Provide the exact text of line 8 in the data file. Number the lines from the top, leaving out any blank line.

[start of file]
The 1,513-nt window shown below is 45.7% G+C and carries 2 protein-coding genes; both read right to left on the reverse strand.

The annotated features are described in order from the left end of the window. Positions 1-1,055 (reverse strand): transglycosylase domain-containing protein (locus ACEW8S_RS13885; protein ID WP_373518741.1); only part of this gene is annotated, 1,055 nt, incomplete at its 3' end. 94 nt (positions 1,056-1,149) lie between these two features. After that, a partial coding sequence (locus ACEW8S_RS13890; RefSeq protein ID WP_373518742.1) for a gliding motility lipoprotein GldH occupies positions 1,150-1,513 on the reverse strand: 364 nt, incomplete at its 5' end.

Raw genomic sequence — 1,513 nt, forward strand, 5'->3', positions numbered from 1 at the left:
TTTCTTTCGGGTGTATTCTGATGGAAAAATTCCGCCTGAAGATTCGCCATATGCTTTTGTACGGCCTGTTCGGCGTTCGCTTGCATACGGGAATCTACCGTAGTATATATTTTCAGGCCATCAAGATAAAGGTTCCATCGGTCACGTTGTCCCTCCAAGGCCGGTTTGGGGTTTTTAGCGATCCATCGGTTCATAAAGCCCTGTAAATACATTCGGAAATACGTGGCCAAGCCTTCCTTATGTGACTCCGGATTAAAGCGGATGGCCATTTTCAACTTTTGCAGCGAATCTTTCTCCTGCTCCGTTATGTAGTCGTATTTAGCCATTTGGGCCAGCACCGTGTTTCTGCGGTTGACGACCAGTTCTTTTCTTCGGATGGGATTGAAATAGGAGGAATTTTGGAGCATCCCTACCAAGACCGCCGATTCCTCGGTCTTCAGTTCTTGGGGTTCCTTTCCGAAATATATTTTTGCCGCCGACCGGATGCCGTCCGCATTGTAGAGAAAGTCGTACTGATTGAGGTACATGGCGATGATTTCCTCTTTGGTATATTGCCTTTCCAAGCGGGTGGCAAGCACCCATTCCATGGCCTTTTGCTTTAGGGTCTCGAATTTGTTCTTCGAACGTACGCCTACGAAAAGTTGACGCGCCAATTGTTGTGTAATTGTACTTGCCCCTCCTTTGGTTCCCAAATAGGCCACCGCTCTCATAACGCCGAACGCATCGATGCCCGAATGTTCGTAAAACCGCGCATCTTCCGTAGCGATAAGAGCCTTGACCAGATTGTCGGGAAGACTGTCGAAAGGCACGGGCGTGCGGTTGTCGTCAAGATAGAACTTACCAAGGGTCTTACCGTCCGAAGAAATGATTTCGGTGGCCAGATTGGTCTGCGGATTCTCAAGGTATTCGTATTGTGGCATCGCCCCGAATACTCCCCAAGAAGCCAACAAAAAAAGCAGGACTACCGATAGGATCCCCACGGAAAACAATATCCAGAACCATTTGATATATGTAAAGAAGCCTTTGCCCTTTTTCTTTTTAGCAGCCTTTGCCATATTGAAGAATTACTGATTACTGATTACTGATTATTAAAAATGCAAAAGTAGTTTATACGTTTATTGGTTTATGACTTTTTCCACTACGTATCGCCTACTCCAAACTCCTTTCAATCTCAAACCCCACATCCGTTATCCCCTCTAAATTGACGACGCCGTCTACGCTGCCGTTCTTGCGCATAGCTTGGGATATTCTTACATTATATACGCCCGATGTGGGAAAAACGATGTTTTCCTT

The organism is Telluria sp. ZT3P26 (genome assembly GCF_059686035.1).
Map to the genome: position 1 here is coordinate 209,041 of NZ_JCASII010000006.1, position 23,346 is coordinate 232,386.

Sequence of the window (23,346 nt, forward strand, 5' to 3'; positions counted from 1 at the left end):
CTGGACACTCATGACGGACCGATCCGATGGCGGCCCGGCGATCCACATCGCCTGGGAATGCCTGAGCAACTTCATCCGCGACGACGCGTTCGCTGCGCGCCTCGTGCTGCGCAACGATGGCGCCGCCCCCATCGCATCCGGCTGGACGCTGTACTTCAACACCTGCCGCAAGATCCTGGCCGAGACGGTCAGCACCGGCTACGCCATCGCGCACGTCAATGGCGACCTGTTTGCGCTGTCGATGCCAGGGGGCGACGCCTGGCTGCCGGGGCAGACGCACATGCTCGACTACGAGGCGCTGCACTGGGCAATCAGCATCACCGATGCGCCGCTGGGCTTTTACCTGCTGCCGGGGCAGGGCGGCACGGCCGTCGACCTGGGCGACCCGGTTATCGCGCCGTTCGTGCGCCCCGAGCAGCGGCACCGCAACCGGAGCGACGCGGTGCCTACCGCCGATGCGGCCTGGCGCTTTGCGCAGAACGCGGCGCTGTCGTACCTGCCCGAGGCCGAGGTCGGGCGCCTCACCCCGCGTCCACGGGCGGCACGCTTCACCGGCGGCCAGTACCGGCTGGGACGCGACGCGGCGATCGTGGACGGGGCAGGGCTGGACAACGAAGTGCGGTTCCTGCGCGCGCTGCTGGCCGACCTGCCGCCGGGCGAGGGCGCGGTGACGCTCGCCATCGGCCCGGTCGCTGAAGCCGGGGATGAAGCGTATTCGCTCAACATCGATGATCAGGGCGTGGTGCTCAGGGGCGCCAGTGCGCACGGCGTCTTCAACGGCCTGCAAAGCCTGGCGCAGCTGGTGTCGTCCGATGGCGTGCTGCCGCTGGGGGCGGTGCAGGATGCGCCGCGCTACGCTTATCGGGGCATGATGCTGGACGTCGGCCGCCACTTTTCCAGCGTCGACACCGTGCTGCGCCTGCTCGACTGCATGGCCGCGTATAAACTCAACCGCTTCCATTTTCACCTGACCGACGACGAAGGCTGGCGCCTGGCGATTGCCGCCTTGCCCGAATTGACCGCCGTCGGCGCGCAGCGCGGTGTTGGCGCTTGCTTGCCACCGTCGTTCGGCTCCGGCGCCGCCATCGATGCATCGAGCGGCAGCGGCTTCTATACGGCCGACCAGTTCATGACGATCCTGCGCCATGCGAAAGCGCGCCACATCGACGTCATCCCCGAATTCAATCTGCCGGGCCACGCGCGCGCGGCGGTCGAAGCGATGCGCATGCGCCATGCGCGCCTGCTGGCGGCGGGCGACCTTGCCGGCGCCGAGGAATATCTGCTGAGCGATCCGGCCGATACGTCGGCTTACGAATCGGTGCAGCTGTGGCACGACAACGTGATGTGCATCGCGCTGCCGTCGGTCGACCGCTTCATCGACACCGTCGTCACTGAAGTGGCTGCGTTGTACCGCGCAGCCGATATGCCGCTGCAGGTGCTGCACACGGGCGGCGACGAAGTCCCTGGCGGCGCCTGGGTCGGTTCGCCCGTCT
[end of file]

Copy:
CTGGACACTCATGACGGACCGATCCGATGGCGGCCCGGCGATCCACATCGCCTGGGAATGCCTGAGCAACTTCATCCGCGACGACGCGTTCGCTGCGCGCCTCGTGCTGCGCAACGATGGCGCCGCCCCCATCGCATCCGGCTGGACGCTGTACTTCAACACCTGCCGCAAGATCCTGGCCGAGACGGTCAGCACCGGCTACGCCATCGCGCACGTCAATGGCGACCTGTTTGCGCTGTCGATGCCAGGGGGCGACGCCTGGCTGCCGGGGCAGACGCACATGCTCGACTACGAGGCGCTGCACTGGGCAATCAGCATCACCGATGCGCCGCTGGGCTTTTACCTGCTGCCGGGGCAGGGCGGCACGGCCGTCGACCTGGGCGACCCGGTTATCGCGCCGTTCGTGCGCCCCGAGCAGCGGCACCGCAACCGGAGCGACGCGGTGCCTACCGCCGATGCGGCCTGGCGCTTTGCGCAGAACGCGGCGCTGTCGTACCTGCCCGAGGCCGAGGTCGGGCGCCTCACCCCGCGTCCACGGGCGGCACGCTTCACCGGCGGCCAGTACCGGCTGGGACGCGACGCGGCGATCGTGGACGGGGCAGGGCTGGACAACGAAGTGCGGTTCCTGCGCGCGCTGCTGGCCGACCTGCCGCCGGGCGAGGGCGCGGTGACGCTCGCCATCGGCCCGGTCGCTGAAGCCGGGGATGAAGCGTATTCGCTCAACATCGATGATCAGGGCGTGGTGCTCAGGGGCGCCAGTGCGCACGGCGTCTTCAACGGCCTGCAAAGCCTGGCGCAGCTGGTGTCGTCCGATGGCGTGCTGCCGCTGGGGGCGGTGCAGGATGCGCCGCGCTACGCTTATCGGGGCATGATGCTGGACGTCGGCCGCCACTTTTCCAGCGTCGACACCGTGCTGCGCCTGCTCGACTGCATGGCCGCGTATAAACTCAACCGCTTCCATTTTCACCTGACCGACGACGAAGGCTGGCGCCTGGCGATTGCCGCCTTGCCCGAATTGACCGCCGTCGGCGCGCAGCGCGGTGTTGGCGCTTGCTTGCCACCGTCGTTCGGCTCCGGCGCCGCCATCGATGCATCGAGCGGCAGCGGCTTCTATACGGCCGACCAGTTCATGACGATCCTGCGCCATGCGAAAGCGCGCCACATCGACGTCATCCCCGAATTCAATCTGCCGGGCCACGCGCGCGCGGCGGTCGAAGCGATGCGCATGCGCCATGCGCGCCTGCTGGCGGCGGGCGACCTTGCCGGCGCCGAGGAATATCTGCTGAGCGATCCGGCCGATACGTCGGCTTACGAATCGGTGCAGCTGTGGCACGACAACGTGATGTGCATCGCGCTGCCGTCGGTCGACCGCTTCATCGACACCGTCGTCACTGAAGTGGCTGCGTTGTACCGCGCAGCCGATATGCCGCTGCAGGTGCTGCACACGGGCGGCGACGAAGTCCCTGGCGGCGCCTGGGTCGGTTCGCCCGTCT